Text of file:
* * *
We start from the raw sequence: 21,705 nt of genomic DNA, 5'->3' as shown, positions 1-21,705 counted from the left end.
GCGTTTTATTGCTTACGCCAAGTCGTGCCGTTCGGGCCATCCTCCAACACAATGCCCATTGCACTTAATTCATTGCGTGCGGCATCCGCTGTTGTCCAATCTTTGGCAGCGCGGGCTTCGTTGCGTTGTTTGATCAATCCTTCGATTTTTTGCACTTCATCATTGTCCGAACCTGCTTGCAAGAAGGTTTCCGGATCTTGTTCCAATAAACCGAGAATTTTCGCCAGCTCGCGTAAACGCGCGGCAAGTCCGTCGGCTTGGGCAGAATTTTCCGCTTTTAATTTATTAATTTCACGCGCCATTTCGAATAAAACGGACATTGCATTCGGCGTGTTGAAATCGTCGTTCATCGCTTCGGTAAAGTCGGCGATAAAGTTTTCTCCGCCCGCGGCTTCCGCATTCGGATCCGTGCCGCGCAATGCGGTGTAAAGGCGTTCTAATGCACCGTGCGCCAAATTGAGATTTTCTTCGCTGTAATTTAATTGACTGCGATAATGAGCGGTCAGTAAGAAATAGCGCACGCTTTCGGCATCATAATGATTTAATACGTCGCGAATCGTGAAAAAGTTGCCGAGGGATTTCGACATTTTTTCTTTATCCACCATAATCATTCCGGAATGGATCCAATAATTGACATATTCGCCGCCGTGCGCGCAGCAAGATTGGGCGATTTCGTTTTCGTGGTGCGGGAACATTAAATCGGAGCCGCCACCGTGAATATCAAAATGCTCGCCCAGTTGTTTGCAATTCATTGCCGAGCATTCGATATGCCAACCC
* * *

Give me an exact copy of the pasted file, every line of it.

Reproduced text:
We start from the raw sequence: 21,705 nt of genomic DNA, 5'->3' as shown, positions 1-21,705 counted from the left end.
GCGTTTTATTGCTTACGCCAAGTCGTGCCGTTCGGGCCATCCTCCAACACAATGCCCATTGCACTTAATTCATTGCGTGCGGCATCCGCTGTTGTCCAATCTTTGGCAGCGCGGGCTTCGTTGCGTTGTTTGATCAATCCTTCGATTTTTTGCACTTCATCATTGTCCGAACCTGCTTGCAAGAAGGTTTCCGGATCTTGTTCCAATAAACCGAGAATTTTCGCCAGCTCGCGTAAACGCGCGGCAAGTCCGTCGGCTTGGGCAGAATTTTCCGCTTTTAATTTATTAATTTCACGCGCCATTTCGAATAAAACGGACATTGCATTCGGCGTGTTGAAATCGTCGTTCATCGCTTCGGTAAAGTCGGCGATAAAGTTTTCTCCGCCCGCGGCTTCCGCATTCGGATCCGTGCCGCGCAATGCGGTGTAAAGGCGTTCTAATGCACCGTGCGCCAAATTGAGATTTTCTTCGCTGTAATTTAATTGACTGCGATAATGAGCGGTCAGTAAGAAATAGCGCACGCTTTCGGCATCATAATGATTTAATACGTCGCGAATCGTGAAAAAGTTGCCGAGGGATTTCGACATTTTTTCTTTATCCACCATAATCATTCCGGAATGGATCCAATAATTGACATATTCGCCGCCGTGCGCGCAGCAAGATTGGGCGATTTCGTTTTCGTGGTGCGGGAACATTAAATCGGAGCCGCCACCGTGAATATCAAAATGCTCGCCCAGTTGTTTGCAATTCATTGCCGAGCATTCGATATGCCAACCC